By Sibabalwe Tame
The Makhanda Women’s Chess Tournament kicked off on 12 August at the Gymnasium Hall, Victoria Girls High School, with nine Makhanda schools participating in the tournament. Victoria Primary School, N.V. Cewu Primary School, Makana Primary School, Khutliso Daniels Secondary School, Victoria Girls High, Ntsika Senior Secondary School, George Dickerson Primary School, St Mary’s Primary and Seventh Day Primary took part, with learners playing six rounds each in a junior and senior section.
Winners of the Tournament
In Section A (the Senior Section), Sarah Moller from Victoria Girls Primary, Iyolakha Dondashe and Zenande Skere, both from Ntsika Secondary School and Chakona Rutendo from Victoria Girls High were the winners. In Section B (the Junior Section), the winners were Nombewu Indiphile, and Nabo Ovayo, from N.V. Cewu Primary, and and Fetela Imange, from George Dickerson.
Moller was chosen to play in the Provincial Schools Tournament in East London, and her father, Luke Moller said, “Unfortunately she missed out on playing for the provincial team as she was not in the top seven. She came out at position 13. I’m very proud of her.”
Moller praised the support from Chess South Africa and coach Jeremiah Sewelo, the founder of a chess academy. “Coach Jerry has been instrumental in giving that support. What he is doing with the community in Makhanda is fantastic,” said Moller.
The aim and purpose of the Makhanda Women’s Chess Tournament
Sewelo told Grocott’s Mail that he aimed to see all chess players in Makhanda registered on the database of Chess South Africa (CHESSA), and the Sarah Baartman District Chess Union (SBDCU). “This will see them play chess formally with recognized chess rating credentials,” said Sewelo, co-founder of the two-year-old Sewelo Maths and Chess Community Youth Academy (SEMCCYA) with his wife Nolwakhe Yvonne Sewelo. He added that more than 250 children had been playing in Makana chess tournaments over the past two years, with more than 80% of those players being registered formally with Chess South Africa.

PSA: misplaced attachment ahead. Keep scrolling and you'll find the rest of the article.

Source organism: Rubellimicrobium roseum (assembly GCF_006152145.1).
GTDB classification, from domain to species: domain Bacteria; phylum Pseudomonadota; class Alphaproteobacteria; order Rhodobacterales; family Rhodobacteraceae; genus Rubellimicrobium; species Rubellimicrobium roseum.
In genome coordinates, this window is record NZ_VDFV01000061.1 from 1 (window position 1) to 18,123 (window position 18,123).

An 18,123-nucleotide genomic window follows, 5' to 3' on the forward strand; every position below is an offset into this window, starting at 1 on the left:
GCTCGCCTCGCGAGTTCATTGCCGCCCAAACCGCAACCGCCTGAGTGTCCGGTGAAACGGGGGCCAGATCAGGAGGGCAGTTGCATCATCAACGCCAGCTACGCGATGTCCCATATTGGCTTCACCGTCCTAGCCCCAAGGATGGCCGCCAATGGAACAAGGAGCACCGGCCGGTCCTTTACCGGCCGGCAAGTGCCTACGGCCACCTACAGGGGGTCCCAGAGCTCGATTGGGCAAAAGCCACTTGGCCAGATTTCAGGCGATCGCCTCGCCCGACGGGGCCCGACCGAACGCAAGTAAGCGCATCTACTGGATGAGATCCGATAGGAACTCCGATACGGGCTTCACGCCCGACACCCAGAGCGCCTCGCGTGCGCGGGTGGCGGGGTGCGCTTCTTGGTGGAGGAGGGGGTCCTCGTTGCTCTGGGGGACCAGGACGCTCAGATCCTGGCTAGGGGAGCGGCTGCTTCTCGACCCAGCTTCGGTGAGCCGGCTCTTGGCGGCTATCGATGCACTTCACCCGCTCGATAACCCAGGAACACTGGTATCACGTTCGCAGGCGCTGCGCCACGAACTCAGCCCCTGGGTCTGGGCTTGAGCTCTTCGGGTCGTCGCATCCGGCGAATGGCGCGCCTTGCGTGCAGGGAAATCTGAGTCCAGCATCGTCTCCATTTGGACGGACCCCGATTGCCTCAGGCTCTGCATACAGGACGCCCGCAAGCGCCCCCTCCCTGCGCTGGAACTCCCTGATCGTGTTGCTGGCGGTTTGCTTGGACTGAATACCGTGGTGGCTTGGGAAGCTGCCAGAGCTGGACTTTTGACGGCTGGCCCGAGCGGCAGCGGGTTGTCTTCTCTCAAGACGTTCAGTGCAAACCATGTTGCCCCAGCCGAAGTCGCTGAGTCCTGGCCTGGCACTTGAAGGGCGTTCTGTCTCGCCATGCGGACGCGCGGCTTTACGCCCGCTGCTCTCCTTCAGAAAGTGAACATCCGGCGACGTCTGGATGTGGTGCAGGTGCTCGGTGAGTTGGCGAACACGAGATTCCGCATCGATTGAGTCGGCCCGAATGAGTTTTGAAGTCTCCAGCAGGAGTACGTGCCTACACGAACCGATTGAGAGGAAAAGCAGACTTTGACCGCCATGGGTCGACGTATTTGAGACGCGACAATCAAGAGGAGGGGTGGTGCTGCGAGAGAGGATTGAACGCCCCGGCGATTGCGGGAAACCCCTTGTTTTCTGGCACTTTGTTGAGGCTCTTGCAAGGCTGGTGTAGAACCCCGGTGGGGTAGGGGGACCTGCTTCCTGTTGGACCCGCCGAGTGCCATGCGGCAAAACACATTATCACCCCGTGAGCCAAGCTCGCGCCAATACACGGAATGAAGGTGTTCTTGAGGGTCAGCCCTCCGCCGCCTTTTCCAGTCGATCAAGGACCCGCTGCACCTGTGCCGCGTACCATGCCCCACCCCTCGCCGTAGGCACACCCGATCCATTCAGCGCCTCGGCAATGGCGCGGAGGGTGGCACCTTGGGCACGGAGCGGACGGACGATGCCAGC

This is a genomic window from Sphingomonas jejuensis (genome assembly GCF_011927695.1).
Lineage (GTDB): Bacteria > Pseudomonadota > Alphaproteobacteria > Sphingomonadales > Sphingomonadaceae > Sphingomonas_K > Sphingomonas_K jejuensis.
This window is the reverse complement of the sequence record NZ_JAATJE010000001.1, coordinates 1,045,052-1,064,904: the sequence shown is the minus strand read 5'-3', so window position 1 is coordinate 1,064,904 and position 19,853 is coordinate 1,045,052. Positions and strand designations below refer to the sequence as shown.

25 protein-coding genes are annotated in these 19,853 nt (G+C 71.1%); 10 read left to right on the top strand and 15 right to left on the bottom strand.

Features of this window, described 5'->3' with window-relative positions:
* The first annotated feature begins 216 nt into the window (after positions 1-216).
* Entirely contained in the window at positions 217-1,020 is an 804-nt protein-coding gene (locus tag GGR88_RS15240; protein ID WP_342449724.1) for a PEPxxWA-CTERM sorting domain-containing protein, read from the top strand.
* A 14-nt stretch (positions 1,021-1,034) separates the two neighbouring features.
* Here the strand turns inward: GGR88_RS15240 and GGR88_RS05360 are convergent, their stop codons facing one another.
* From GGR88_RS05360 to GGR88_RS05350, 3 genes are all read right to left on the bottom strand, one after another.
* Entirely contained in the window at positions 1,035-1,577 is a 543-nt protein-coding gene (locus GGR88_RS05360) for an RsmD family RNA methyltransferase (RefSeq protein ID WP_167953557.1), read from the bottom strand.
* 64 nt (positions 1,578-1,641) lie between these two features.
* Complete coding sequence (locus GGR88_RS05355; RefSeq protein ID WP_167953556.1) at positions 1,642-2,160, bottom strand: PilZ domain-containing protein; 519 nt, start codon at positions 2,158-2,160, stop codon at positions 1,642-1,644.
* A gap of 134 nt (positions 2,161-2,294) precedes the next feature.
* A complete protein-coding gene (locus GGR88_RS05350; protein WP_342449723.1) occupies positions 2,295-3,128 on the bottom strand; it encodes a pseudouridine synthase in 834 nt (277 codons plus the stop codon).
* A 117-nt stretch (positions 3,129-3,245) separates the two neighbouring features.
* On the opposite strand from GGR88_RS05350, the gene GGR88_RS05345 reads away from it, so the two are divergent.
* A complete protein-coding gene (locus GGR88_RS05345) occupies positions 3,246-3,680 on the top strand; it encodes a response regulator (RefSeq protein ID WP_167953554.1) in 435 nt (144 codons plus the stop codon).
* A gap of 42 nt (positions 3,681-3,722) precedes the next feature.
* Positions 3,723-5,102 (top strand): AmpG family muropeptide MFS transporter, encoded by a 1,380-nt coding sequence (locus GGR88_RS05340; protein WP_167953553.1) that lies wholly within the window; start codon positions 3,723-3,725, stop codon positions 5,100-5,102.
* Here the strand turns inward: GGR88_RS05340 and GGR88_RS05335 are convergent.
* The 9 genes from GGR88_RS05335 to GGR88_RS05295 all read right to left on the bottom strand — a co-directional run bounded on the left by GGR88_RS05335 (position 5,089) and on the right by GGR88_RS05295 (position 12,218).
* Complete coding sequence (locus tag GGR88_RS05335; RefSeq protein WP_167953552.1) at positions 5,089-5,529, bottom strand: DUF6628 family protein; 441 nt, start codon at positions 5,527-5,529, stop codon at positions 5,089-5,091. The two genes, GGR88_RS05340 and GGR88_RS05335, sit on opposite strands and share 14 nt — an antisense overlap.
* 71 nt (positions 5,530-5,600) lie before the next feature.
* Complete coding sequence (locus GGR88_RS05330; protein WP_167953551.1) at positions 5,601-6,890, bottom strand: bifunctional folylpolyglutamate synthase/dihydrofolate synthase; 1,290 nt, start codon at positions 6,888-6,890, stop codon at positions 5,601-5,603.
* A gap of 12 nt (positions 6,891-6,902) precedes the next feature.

“The secondary aim of the tournament is to encourage more girls to take interest in chess and to recognize and celebrate those who are already taking part in the sport,” said Sewelo, adding that all this was in line with celebrating August as Women’s Month.
Creating equality in chess training
The third objective of the tournament was to create “uniformity” in chess in Makhanda. “Currently, chess in Makhanda is divided into two sectors. On one hand, you have the schools in town, and on the other hand the township schools,” he said.
Sewelo also thanked the tournament sponsor, The Bridge Sports Bar, and the management and the staff of the Assumption Development Centre (ADC) for making resources available for the chess club. The Learning Trust’s After School Programme and the Catch-up Coalition, which ensures the development of quality practitioners such as coaches, mentors, tutors, and sustainable organisations, had “seen to it that the Chess Academy is able to use chess to prepare our youth to excel, not only in the classroom but in every aspect of their lives,” he added.
Lack of support and funding remains a key problem, he said. “We are inviting our local businesses, NPO’s, government developments, and all the stakeholders to come on board and assist us in using this sport to the benefit of our children”, said Sewelo.
**Corrections to the original article: Sarah Moller won the A Section. The original article indicated she won B Section. Fetela Imange is from George Dickerson Primary School rather than NV Cewu Primary School, as stated in the original article.